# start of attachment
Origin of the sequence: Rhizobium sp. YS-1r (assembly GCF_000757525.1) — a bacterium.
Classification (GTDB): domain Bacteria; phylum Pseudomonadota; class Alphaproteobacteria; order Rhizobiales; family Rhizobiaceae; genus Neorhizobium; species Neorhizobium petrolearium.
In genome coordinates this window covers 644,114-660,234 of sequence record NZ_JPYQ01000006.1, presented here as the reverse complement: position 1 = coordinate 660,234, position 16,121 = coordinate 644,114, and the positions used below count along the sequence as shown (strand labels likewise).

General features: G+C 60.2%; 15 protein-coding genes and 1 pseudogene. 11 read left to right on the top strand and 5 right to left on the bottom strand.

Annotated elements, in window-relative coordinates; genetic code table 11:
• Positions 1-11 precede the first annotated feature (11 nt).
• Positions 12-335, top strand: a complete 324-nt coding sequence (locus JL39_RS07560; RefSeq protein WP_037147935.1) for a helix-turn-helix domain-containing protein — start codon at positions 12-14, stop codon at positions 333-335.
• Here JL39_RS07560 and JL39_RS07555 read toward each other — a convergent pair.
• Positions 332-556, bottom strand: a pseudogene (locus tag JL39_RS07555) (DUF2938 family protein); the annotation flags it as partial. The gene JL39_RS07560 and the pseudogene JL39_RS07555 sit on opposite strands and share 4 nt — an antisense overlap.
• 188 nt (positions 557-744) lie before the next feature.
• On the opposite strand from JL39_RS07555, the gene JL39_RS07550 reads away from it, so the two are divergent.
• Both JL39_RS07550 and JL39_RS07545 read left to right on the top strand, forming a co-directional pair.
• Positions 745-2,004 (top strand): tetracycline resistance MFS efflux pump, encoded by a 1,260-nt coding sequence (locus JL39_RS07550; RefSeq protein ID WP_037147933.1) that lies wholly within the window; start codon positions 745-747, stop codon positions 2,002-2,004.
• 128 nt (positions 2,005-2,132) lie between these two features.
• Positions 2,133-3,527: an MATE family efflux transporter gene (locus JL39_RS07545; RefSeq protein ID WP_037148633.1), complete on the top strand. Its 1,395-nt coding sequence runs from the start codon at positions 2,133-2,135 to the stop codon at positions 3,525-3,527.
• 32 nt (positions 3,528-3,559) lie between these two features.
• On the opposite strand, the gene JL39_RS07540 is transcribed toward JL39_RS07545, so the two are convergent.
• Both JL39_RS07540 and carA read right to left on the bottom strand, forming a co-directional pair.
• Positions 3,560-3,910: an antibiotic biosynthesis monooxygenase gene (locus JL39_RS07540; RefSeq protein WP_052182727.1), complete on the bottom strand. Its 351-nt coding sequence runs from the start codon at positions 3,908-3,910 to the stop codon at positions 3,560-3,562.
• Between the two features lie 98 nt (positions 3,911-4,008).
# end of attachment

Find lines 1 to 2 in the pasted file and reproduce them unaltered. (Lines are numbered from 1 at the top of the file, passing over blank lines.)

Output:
Origin of the sequence: Rhizobium sp. YS-1r (assembly GCF_000757525.1) — a bacterium.
Classification (GTDB): domain Bacteria; phylum Pseudomonadota; class Alphaproteobacteria; order Rhizobiales; family Rhizobiaceae; genus Neorhizobium; species Neorhizobium petrolearium.